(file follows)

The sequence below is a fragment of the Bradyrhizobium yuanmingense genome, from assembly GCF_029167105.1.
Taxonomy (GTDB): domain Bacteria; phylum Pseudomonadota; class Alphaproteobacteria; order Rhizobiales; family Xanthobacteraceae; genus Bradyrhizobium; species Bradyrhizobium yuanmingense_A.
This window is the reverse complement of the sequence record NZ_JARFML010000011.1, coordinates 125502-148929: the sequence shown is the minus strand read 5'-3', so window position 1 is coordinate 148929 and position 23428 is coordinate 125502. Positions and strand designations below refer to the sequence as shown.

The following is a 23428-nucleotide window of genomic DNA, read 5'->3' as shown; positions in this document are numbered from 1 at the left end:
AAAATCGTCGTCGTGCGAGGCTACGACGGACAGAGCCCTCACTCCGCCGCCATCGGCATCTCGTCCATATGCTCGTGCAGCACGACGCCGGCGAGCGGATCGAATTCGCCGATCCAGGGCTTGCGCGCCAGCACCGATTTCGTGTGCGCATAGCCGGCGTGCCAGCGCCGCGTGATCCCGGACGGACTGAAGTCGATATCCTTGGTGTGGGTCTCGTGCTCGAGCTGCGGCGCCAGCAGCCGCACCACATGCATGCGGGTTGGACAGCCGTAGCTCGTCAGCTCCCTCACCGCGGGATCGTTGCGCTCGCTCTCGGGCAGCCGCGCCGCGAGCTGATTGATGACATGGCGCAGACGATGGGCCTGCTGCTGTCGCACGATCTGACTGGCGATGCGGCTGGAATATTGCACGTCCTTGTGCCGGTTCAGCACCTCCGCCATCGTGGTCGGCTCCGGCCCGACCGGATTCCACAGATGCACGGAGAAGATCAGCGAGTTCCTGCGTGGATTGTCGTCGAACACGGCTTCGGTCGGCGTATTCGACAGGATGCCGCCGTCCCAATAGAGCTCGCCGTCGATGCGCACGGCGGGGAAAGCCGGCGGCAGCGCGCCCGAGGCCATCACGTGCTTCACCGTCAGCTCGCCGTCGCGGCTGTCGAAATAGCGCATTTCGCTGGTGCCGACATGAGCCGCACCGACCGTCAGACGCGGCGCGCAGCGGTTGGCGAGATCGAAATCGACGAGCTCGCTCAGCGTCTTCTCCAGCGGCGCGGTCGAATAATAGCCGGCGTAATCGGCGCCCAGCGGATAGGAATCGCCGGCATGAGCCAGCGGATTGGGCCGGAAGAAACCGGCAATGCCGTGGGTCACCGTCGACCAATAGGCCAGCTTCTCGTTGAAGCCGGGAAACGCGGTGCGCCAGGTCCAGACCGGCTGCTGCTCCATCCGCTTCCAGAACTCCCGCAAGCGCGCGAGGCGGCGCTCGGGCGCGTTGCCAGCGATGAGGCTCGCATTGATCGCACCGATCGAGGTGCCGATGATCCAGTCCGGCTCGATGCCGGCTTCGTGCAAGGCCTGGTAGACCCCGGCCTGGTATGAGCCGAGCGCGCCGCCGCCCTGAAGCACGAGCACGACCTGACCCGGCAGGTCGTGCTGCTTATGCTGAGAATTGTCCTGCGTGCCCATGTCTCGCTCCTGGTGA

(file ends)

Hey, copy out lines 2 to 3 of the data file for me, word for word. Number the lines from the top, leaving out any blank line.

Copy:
Taxonomy (GTDB): domain Bacteria; phylum Pseudomonadota; class Alphaproteobacteria; order Rhizobiales; family Xanthobacteraceae; genus Bradyrhizobium; species Bradyrhizobium yuanmingense_A.
This window is the reverse complement of the sequence record NZ_JARFML010000011.1, coordinates 125502-148929: the sequence shown is the minus strand read 5'-3', so window position 1 is coordinate 148929 and position 23428 is coordinate 125502. Positions and strand designations below refer to the sequence as shown.